Eurycea spelaea 

Scope: Global
Language: English

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Taxonomy [top]

Kingdom Phylum Class Order Family
Animalia Chordata Amphibia Caudata Plethodontidae

Scientific Name: Eurycea spelaea (Stejneger, 1892)
Common Name(s):
English Grotto Salamander
Eurycea spelaeus Stejneger, 1892
Typhlotriton spelaeus Stejneger, 1892

Assessment Information [top]

Red List Category & Criteria: Least Concern ver 3.1
Year Published: 2004
Date Assessed: 2004-04-30
Needs updating
Assessor(s): Geoffrey Hammerson
Reviewer(s): Global Amphibian Assessment Coordinating Team (Simon Stuart, Janice Chanson, Neil Cox and Bruce Young)
Listed as Least Concern in view of its wide distribution, presumed large population, and because it is unlikely to be declining fast enough to qualify for listing in a more threatened category.
Previously published Red List assessments:

Geographic Range [top]

Range Description:This species can be found in the Salem and Springfield plateaus in the Ozark region of Missouri, Oklahoma, Arkansas, and Kansas, USA (Conant and Collins 1991, Collons 1993, Johnson 2000).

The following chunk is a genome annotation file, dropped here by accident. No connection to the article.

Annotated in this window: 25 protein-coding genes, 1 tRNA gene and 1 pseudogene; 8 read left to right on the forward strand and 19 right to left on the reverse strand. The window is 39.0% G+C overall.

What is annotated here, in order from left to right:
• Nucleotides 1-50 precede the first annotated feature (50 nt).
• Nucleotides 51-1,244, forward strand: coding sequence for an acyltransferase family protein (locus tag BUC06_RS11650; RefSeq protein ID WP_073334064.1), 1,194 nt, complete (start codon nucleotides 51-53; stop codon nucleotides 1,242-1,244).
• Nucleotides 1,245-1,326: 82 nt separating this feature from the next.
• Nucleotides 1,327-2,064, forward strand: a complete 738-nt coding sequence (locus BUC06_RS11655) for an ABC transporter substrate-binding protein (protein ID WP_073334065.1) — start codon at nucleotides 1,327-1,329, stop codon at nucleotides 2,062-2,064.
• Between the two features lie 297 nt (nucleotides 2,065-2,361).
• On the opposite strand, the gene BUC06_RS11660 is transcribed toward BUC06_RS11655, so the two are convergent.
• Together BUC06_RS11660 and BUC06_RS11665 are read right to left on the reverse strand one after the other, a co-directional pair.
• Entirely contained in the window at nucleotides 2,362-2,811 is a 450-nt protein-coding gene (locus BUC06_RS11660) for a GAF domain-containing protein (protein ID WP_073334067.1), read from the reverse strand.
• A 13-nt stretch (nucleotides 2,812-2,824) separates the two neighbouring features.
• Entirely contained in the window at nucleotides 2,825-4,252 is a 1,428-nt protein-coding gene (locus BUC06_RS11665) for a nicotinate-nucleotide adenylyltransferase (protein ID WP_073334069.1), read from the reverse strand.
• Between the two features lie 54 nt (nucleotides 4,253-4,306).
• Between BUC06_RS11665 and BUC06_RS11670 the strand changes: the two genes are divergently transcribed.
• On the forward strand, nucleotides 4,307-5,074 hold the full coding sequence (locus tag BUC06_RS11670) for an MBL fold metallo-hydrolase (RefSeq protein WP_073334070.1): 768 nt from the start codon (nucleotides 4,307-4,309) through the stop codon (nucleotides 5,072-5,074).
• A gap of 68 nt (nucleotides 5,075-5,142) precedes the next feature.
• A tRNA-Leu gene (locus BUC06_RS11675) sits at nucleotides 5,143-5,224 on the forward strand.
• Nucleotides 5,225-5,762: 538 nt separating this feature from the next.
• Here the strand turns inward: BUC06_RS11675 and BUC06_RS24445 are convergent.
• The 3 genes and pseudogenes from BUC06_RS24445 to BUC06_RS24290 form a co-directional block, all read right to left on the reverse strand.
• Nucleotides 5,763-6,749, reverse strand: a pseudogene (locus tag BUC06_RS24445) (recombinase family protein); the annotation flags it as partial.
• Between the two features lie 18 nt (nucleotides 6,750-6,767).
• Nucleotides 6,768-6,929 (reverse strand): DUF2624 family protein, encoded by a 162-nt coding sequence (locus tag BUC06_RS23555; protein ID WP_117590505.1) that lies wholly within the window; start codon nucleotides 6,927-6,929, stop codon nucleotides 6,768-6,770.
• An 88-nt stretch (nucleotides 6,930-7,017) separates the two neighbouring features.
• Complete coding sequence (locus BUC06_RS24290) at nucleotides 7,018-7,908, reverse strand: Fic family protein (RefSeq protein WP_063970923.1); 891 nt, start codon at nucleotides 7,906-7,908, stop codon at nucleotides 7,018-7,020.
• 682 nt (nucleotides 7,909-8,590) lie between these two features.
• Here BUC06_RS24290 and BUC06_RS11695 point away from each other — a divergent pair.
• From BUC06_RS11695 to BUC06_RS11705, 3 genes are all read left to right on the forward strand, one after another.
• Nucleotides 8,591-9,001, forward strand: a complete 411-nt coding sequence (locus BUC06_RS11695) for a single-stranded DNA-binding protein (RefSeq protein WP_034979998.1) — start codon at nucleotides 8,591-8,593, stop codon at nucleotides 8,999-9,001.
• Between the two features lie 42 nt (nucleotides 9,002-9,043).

Countries occurrence:
United States
Additional data:
Range Map:Click here to open the map viewer and explore range.

Population [top]

Population:Johnson (2000) mapped occurrences in 25 counties in Missouri. Most of the rest of the range is in Arkansas, where an out-of-date review by Brandon (1970) indicated 12 locations (he showed 15 in Missouri).
Current Population Trend:Unknown
Additional data:
Population severely fragmented:No

Habitat and Ecology [top]

Habitat and Ecology:Adults inhabit caves. Larvae are found in surface spring runs as well as in cave waters. Most abundant in caves that have a large number of bats. Probably attaches eggs to rocks in or near water.
Systems:Terrestrial; Freshwater

Threats [top]

Major Threat(s): It is unthreatened range wide, but vulnerable to factors that degrade ground water quality or that negatively impact bat populations (such as water pollution, and clear-cutting of forest).

Conservation Actions [top]

Conservation Actions: Long-term monitoring is needed to assess the viability of populations (Petranka 1998). It occurs in several protected areas.

Citation: Geoffrey Hammerson. 2004. Eurycea spelaea. The IUCN Red List of Threatened Species 2004: e.T22707A9379701. . Downloaded on 19 June 2018.
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